Opinion
January 16th, 2019
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Pass, Cash or Ass – Nobody Rides For Free

Snowmobiling generates eight billion dollars of revenue in Canada each year, contributing to small businesses, driving economic diversity and creating vibrant recreational opportunities.

Yet snowmobile clubs still report riders bucking their efforts; be it 'refusal to pay for services' at trailheads, riding in closed areas, keyboard critics or just a plain-old lack of volunteering.

When you appreciate how much the endeavors of your local club are worth, you’ll stop demanding discounts. Here are some ways you can support the future of snowmobiling in BC. Because pass, cash or ass—nobody should expect to ride for free.

Nobody Rides for Free

Pass

The British Columbia Snowmobile Federation (BCSF) is the unifying voice for 59 participating snowmobile clubs across BC. Unlike some provinces or states, there is no government legislation here to protect riding areas or to provide dedicated funding through a mandatory Provincial Trail Pass.

As a result, the BCSF formed in 1965 to offer guidance for the many smaller riding associations across BC. Banding together under one provincial umbrella allows local clubs to pool funds in support of a variety of important province-wide initiatives that would be too costly for many small organizations to undertake alone.

In winter 2018-2019, $35 of each primary BCSF membership sold will support strategies including: an economic impact study, preservation of access to riding areas and safe-sledding programs.

By maintaining their wide-angle view, the BCSF helps both clubs and government stakeholders to understand the real impacts of sledding here in BC. Riders can show support by purchasing an annual membership to a BCSF member club and become part of the provincial solution

Nobody Rides for Free

Cash

At the local level, clubs establish credibility for motorized trail users through provision of safe, orderly and enjoyable backcountry infrastructure. Specifically, the clubs are the entities that negotiate land-use permissions and manage increasingly complex day-to-day operations and finances.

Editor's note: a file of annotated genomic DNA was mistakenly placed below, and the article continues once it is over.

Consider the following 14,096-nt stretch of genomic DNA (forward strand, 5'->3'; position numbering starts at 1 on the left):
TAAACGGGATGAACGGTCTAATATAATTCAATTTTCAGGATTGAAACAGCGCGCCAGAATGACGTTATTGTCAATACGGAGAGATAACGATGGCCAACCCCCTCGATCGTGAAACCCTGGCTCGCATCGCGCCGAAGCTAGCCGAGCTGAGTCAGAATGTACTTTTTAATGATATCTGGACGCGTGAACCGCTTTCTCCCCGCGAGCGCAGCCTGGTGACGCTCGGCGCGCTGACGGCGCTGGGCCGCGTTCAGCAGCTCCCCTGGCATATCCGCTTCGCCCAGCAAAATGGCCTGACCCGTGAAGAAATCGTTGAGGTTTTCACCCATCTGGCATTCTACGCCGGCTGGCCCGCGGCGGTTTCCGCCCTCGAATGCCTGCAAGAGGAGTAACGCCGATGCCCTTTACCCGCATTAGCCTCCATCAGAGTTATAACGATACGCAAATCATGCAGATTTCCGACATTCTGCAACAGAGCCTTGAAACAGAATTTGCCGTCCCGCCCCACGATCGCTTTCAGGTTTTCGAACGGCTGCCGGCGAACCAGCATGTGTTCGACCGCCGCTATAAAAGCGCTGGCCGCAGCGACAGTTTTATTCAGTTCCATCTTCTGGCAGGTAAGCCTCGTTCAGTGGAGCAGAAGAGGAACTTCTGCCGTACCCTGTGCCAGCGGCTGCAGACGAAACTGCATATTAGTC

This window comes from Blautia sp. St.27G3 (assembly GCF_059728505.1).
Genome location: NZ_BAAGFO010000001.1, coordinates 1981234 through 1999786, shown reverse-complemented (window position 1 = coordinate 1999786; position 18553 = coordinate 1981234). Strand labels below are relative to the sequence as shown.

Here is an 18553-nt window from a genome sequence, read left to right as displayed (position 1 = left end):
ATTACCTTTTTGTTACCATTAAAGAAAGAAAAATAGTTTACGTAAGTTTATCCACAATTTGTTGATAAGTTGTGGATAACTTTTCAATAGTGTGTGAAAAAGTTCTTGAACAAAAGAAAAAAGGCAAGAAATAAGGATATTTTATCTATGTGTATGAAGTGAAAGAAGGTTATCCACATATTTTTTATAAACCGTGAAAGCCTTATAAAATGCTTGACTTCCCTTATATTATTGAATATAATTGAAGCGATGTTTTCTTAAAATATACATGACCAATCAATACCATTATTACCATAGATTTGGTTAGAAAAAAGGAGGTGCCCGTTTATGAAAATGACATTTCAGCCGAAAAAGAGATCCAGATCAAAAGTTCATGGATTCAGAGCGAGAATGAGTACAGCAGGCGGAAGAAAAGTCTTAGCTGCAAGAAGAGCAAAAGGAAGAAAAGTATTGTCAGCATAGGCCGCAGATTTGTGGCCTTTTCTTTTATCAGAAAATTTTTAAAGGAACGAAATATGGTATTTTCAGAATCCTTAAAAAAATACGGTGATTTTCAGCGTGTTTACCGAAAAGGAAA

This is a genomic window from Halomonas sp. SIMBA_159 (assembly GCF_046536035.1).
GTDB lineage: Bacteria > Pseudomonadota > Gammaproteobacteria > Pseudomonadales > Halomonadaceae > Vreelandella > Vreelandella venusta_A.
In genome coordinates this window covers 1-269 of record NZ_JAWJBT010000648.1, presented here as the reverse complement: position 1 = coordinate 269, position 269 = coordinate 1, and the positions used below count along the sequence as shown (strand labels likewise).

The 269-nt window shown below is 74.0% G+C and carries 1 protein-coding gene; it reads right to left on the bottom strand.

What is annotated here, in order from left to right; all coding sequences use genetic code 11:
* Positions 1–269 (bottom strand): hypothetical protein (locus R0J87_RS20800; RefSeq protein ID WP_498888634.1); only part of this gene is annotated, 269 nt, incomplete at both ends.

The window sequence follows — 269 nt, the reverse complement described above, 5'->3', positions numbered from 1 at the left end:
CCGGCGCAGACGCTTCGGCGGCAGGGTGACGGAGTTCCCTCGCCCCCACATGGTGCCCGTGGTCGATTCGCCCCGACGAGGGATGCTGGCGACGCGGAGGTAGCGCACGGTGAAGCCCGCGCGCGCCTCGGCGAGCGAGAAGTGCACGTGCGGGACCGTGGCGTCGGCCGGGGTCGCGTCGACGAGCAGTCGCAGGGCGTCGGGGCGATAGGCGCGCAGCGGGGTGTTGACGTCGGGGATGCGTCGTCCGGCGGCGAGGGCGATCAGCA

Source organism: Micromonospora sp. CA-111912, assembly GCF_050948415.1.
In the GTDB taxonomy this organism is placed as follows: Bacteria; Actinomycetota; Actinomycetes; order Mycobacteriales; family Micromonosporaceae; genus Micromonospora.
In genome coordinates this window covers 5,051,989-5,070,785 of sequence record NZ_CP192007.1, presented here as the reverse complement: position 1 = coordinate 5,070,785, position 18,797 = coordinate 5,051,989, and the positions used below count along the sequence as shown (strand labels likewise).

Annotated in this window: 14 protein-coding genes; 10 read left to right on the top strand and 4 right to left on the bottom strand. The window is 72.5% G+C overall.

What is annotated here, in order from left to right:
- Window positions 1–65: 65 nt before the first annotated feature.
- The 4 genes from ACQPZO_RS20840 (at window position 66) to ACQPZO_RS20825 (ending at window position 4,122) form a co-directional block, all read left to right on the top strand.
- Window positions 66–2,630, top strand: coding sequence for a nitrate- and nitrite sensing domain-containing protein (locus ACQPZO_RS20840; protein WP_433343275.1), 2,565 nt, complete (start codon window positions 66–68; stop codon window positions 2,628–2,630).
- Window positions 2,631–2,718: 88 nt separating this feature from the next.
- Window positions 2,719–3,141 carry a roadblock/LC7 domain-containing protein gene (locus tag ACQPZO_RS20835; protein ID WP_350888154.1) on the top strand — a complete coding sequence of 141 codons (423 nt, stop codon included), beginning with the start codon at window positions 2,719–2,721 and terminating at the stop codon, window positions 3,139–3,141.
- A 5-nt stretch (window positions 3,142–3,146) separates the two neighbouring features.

Sledding is no longer a “mom and pop” show, featuring a cast of good ol’ boys who only head out (with a sixer of tin-ies) to groom their favorite zone when there’s enough cash in the can.

Nobody Rides for Free
Today's riders demand daily grooming, at huge expense to the overall budgets of clubs. Smooth trails are great, but they cost $$.

The new 2016 BC Societies Act defines obligations for clubs to hold elections and conduct transparent business including disclosure of financials. All monies collected must be used to support society-related expenses.

While a large percentage of budgets are used to fund grooming programs, smooth trails are only part of the financial demands placed on these not-for-profit organizations. If you didn’t happen to like the grooming that day, then consider the costs of the warming shelter, amenities, signage, event planning, parking lot maintenance, or the back of house expenses that are required to support your habit.

Nobody Rides for Free
Trail fees don't just cover the cost of grooming. They also help pay for expenses like the cost of construction and maintenance of backcountry shelters that sledders use.

While some costs may be absorbed under grants or corporate partnerships, the bulk of operating expenses are footed directly through a Pay-to-Play system. BC Trails and Rec Sites currently has 54 agreements in place across the province, 31 of which authorize collection of day fees on an assessed cost recovery basis for use of snowmobile trails and facilities.

Under authority of the provincial government (part 5 of the Forest Recreation Regulations under the Forest and Range Practices Act), non-payment of day use fees is a contravention and is enforceable by NRCAN, Conservation Officers and the RCMP.

Remember, every time your sled rolls through the trailhead kiosk counter, you are investing right back into your own riding experience.

Nobody Rides for Free

Ass

Clubs are built on the backs of volunteers and the occasional paid employee. These individuals disproportionately do most of the heavy-lifting for the bulk of trail users.

Obtaining land-use agreements, the creation and maintenance of backcountry infrastructure and administration of club matters all require time and money. Most sledders dramatically underestimate the resources required.

Given the notable increase in snowmobile activity, coupled with increasing rider expectations and legislative requirements, the reliance on these small groups of volunteers to manage, maintain and operate poses a significant challenge.

But if every rider in the province were to volunteer one day a year with their local club, attend one meeting, take the time to pass on a kind word or reach out to just one of their corporate connections when it came time for a sponsorship drive, I guarantee you this: BC will continue to be a heck of a great place to sled.

– Nicole

#joinasnowmobileclub